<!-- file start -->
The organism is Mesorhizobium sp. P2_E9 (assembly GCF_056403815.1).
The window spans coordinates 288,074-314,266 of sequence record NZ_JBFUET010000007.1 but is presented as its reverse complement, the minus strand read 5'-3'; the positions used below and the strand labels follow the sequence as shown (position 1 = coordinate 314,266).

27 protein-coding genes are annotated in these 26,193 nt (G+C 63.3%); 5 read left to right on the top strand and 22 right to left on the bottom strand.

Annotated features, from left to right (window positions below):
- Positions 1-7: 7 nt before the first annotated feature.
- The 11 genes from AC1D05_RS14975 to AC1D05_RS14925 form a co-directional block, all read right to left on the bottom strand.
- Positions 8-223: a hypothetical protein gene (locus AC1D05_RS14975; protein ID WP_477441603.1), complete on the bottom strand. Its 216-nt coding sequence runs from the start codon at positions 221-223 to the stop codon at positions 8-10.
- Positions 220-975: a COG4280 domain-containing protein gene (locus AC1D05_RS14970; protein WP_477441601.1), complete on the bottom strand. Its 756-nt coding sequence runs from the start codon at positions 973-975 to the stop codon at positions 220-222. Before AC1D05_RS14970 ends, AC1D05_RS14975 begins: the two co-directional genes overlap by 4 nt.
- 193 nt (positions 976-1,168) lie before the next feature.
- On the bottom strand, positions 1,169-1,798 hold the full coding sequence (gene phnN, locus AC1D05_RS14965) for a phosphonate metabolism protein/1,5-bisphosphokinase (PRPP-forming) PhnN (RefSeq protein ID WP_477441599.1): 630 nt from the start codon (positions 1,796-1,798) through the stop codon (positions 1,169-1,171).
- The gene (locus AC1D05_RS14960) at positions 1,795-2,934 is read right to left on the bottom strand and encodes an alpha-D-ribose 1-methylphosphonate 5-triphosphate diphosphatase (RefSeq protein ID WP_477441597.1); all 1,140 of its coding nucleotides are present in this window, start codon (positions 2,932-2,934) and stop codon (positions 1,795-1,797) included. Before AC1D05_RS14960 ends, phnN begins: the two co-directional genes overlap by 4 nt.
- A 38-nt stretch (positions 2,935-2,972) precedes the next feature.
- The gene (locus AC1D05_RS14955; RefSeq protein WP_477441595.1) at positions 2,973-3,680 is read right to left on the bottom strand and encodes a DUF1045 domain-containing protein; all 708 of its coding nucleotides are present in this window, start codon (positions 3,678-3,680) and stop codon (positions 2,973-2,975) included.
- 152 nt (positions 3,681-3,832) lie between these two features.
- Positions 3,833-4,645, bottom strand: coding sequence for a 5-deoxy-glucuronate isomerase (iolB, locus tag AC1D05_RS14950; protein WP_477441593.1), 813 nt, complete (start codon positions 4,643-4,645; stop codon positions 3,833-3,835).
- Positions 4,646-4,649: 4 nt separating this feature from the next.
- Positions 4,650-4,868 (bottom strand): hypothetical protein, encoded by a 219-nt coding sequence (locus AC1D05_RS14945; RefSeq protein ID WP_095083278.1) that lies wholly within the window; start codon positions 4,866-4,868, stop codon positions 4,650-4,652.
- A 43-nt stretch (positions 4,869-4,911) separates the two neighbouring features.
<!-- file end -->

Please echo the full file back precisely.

The organism is Mesorhizobium sp. P2_E9 (assembly GCF_056403815.1).
The window spans coordinates 288,074-314,266 of sequence record NZ_JBFUET010000007.1 but is presented as its reverse complement, the minus strand read 5'-3'; the positions used below and the strand labels follow the sequence as shown (position 1 = coordinate 314,266).

27 protein-coding genes are annotated in these 26,193 nt (G+C 63.3%); 5 read left to right on the top strand and 22 right to left on the bottom strand.

Annotated features, from left to right (window positions below):
- Positions 1-7: 7 nt before the first annotated feature.
- The 11 genes from AC1D05_RS14975 to AC1D05_RS14925 form a co-directional block, all read right to left on the bottom strand.
- Positions 8-223: a hypothetical protein gene (locus AC1D05_RS14975; protein ID WP_477441603.1), complete on the bottom strand. Its 216-nt coding sequence runs from the start codon at positions 221-223 to the stop codon at positions 8-10.
- Positions 220-975: a COG4280 domain-containing protein gene (locus AC1D05_RS14970; protein WP_477441601.1), complete on the bottom strand. Its 756-nt coding sequence runs from the start codon at positions 973-975 to the stop codon at positions 220-222. Before AC1D05_RS14970 ends, AC1D05_RS14975 begins: the two co-directional genes overlap by 4 nt.
- 193 nt (positions 976-1,168) lie before the next feature.
- On the bottom strand, positions 1,169-1,798 hold the full coding sequence (gene phnN, locus AC1D05_RS14965) for a phosphonate metabolism protein/1,5-bisphosphokinase (PRPP-forming) PhnN (RefSeq protein ID WP_477441599.1): 630 nt from the start codon (positions 1,796-1,798) through the stop codon (positions 1,169-1,171).
- The gene (locus AC1D05_RS14960) at positions 1,795-2,934 is read right to left on the bottom strand and encodes an alpha-D-ribose 1-methylphosphonate 5-triphosphate diphosphatase (RefSeq protein ID WP_477441597.1); all 1,140 of its coding nucleotides are present in this window, start codon (positions 2,932-2,934) and stop codon (positions 1,795-1,797) included. Before AC1D05_RS14960 ends, phnN begins: the two co-directional genes overlap by 4 nt.
- A 38-nt stretch (positions 2,935-2,972) precedes the next feature.
- The gene (locus AC1D05_RS14955; RefSeq protein WP_477441595.1) at positions 2,973-3,680 is read right to left on the bottom strand and encodes a DUF1045 domain-containing protein; all 708 of its coding nucleotides are present in this window, start codon (positions 3,678-3,680) and stop codon (positions 2,973-2,975) included.
- 152 nt (positions 3,681-3,832) lie between these two features.
- Positions 3,833-4,645, bottom strand: coding sequence for a 5-deoxy-glucuronate isomerase (iolB, locus tag AC1D05_RS14950; protein WP_477441593.1), 813 nt, complete (start codon positions 4,643-4,645; stop codon positions 3,833-3,835).
- Positions 4,646-4,649: 4 nt separating this feature from the next.
- Positions 4,650-4,868 (bottom strand): hypothetical protein, encoded by a 219-nt coding sequence (locus AC1D05_RS14945; RefSeq protein ID WP_095083278.1) that lies wholly within the window; start codon positions 4,866-4,868, stop codon positions 4,650-4,652.
- A 43-nt stretch (positions 4,869-4,911) separates the two neighbouring features.